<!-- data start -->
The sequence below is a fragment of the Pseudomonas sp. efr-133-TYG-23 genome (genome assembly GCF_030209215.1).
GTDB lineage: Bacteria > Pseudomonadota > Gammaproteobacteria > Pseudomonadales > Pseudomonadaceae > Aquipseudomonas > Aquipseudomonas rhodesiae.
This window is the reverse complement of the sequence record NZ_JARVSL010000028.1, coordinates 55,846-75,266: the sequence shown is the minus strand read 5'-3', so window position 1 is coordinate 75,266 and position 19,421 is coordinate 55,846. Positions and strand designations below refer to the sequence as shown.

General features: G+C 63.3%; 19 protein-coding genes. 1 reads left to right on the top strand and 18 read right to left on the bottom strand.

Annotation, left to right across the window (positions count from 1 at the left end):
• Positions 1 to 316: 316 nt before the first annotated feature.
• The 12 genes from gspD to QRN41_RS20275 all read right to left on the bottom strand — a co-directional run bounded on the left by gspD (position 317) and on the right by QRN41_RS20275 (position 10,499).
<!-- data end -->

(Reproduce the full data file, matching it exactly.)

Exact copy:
The sequence below is a fragment of the Pseudomonas sp. efr-133-TYG-23 genome (genome assembly GCF_030209215.1).
GTDB lineage: Bacteria > Pseudomonadota > Gammaproteobacteria > Pseudomonadales > Pseudomonadaceae > Aquipseudomonas > Aquipseudomonas rhodesiae.
This window is the reverse complement of the sequence record NZ_JARVSL010000028.1, coordinates 55,846-75,266: the sequence shown is the minus strand read 5'-3', so window position 1 is coordinate 75,266 and position 19,421 is coordinate 55,846. Positions and strand designations below refer to the sequence as shown.

General features: G+C 63.3%; 19 protein-coding genes. 1 reads left to right on the top strand and 18 read right to left on the bottom strand.

Annotation, left to right across the window (positions count from 1 at the left end):
• Positions 1 to 316: 316 nt before the first annotated feature.
• The 12 genes from gspD to QRN41_RS20275 all read right to left on the bottom strand — a co-directional run bounded on the left by gspD (position 317) and on the right by QRN41_RS20275 (position 10,499).